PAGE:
Im here again at my home away from home, HIB PETROL, yup a petrol station on the main road E66 that goes from Skopje Macedonia to Pristina, Kosovo which I’ve dubbed “route 66”. Its new name has caught on amongst the men in Preoce who drive.. (I have yet to meet a Romani woman who drives).  I don’t think anyone has a cultural reference to “route 66, I don’t think I really do either, except that song about it… “get your kicks on route 66”.

Its very “Balkan style” to build a petrol station along a highway somewhere, with gas, a mini market and a café with outdoor seating. HIB PETROL is actually a café and a pizzeria. It’s the non-stop place to go if you have a car and live in the surrounding area. It’s a Kosovar Albanian petrol station, which is right on the border of the surrounding Roma/Serb enclave. Ive come to see it as an outpost for the Albanian majority, and I think they built it here for a reason. This Roma/Serb enclave is where I am currently teaching English. I bring my students here sometimes for English class field trips. None of them would dare come here alone.  Some of my students are scared of “Albanians”, but ive noticed that since we’ve been taking field trips into the Albanian community that they are starting to get curious and im happy for that… so far so good on the “reconciliation tip”….its a small thing I know, and my privilege allows me to come here … the healing here is going to take a long long time….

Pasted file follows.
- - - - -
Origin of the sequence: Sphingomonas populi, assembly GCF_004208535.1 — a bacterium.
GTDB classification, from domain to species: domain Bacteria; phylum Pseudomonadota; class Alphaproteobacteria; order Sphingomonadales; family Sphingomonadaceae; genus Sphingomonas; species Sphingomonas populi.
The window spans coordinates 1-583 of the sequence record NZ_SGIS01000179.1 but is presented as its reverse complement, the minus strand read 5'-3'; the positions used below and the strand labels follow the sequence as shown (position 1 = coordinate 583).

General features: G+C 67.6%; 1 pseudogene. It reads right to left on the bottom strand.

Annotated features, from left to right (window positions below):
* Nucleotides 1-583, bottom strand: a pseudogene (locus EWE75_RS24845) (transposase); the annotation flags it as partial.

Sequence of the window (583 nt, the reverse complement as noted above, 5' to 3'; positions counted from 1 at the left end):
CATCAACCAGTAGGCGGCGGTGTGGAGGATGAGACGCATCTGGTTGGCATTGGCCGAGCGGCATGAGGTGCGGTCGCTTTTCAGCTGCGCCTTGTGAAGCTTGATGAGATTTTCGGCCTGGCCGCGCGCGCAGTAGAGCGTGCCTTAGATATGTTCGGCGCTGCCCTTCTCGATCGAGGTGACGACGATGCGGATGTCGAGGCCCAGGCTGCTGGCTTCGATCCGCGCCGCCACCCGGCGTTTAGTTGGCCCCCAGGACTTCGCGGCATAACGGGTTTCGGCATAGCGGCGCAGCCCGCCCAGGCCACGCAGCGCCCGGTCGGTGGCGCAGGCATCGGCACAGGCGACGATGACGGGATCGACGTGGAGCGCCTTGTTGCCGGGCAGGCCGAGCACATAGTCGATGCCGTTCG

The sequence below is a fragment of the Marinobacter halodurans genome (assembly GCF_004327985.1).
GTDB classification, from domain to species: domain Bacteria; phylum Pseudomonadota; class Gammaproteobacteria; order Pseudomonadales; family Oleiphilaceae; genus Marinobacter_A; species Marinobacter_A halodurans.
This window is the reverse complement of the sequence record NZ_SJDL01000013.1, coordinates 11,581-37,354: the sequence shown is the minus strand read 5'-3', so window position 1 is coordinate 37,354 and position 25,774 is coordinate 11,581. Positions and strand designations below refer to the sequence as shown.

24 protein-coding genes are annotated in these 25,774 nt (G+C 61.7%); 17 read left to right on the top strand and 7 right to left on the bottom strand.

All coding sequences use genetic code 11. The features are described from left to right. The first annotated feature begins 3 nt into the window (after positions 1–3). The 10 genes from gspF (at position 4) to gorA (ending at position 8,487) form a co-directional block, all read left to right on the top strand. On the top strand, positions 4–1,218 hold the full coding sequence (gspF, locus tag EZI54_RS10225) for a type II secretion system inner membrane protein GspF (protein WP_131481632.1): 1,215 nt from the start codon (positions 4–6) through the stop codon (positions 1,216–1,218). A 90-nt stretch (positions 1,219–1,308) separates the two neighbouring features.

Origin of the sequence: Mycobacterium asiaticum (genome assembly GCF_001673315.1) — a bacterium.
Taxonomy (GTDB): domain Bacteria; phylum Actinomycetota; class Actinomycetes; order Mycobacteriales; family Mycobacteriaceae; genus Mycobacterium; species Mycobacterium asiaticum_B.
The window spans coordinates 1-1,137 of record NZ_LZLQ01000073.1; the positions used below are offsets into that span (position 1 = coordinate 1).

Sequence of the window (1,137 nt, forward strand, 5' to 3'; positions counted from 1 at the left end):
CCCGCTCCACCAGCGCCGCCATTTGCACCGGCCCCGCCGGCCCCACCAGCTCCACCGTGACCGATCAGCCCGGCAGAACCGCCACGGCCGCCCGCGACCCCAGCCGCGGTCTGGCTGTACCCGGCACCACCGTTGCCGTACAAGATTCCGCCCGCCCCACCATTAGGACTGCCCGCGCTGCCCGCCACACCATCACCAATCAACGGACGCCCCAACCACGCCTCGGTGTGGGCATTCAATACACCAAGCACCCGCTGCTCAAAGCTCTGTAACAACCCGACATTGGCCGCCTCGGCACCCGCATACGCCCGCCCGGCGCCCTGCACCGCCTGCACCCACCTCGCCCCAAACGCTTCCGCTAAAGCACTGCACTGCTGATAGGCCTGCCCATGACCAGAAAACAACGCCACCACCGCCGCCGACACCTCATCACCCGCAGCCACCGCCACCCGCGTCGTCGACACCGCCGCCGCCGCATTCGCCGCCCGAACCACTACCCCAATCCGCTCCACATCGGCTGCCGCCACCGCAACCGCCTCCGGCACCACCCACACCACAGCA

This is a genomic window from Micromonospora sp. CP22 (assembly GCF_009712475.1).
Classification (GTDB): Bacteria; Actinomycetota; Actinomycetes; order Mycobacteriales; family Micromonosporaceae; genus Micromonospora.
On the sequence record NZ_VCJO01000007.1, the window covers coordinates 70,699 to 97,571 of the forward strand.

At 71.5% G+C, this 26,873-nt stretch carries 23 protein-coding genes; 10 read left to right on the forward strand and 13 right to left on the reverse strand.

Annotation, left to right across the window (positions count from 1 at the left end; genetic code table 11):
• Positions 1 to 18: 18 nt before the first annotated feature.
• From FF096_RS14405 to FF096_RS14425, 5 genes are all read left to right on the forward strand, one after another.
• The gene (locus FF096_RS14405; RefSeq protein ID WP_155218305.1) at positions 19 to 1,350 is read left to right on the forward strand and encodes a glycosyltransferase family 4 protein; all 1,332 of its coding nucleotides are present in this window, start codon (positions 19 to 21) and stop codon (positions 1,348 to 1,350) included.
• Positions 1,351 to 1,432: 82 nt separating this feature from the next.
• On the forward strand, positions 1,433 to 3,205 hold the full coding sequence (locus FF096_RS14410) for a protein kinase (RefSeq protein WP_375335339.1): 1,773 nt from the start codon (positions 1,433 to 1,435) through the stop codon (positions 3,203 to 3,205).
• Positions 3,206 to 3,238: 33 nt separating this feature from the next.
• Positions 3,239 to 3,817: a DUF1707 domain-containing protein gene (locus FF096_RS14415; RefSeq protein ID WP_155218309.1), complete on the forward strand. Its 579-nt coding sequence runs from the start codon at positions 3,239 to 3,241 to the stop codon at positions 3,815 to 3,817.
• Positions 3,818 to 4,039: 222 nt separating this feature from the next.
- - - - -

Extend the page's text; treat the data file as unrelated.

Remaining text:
I’m here today to use the internet, drink Italian espresso and be amongst the Albanian majority for a while. Im probably the only one who walks here, it’s a 15 min. walk from Preoce through the wheat fields that are everywhere in Kosovo. The place is mostly full of Albanian men. Many of these men are unemployed and come to spend a euro on a couple coffees and sit with friends. There are also groups of Swedish, or Finnish KFOR soldiers (the NATO police force that has been here since the war in 1999), sweaty highway workers with big leathery arms who are always repairing the roads and seemingly will never run out of work, some family’s on their way towards Skopje or Pristina, mafia types who drive up in the fanciest cars and sit the whole time talking on cell phones, while their girlfriends sit and smoke cigarette after cigarette while saying nothing. (I know its a sterotype..sorry..). Im actually quite intimidated by these mafia types, they are so surly and serious with their sunglasses, tight black t shirts, cigarettes and 3 cell phones.  Its common to have 3 cell phones in Kosovo if your in bizness as they’re are different networks, Serb, Albanian, and Kosovar and calling outside your network is very expensive…. so its also common to see men with a cell phone on each ear.